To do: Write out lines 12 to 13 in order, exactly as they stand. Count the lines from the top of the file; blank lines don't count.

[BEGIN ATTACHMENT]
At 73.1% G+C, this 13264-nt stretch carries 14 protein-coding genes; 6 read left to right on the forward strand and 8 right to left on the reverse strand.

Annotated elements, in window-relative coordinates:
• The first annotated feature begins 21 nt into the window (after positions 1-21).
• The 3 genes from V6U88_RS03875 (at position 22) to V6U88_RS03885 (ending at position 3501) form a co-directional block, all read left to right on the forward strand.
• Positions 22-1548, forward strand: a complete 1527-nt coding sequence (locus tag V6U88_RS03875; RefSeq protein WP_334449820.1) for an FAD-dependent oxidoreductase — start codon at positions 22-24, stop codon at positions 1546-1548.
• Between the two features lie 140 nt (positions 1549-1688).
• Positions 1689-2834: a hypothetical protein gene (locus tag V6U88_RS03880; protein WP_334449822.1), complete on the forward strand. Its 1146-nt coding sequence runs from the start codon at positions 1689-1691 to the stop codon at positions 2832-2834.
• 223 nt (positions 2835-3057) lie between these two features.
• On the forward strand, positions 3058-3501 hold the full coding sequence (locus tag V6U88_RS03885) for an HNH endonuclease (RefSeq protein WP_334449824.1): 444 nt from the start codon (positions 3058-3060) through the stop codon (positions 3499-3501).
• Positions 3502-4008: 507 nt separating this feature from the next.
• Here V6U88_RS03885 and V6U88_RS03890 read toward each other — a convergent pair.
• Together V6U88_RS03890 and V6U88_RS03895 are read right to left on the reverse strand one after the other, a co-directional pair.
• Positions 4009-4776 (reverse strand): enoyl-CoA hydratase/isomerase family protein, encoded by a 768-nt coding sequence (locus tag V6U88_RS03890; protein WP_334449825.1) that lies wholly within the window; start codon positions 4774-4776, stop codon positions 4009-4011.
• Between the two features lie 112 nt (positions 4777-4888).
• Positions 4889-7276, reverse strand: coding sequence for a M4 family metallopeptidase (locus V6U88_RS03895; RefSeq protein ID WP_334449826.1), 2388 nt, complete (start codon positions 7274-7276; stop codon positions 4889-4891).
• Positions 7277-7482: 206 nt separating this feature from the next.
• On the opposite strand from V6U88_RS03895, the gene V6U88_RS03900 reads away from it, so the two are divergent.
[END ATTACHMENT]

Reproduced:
• Together V6U88_RS03890 and V6U88_RS03895 are read right to left on the reverse strand one after the other, a co-directional pair.
• Positions 4009-4776 (reverse strand): enoyl-CoA hydratase/isomerase family protein, encoded by a 768-nt coding sequence (locus tag V6U88_RS03890; protein WP_334449825.1) that lies wholly within the window; start codon positions 4774-4776, stop codon positions 4009-4011.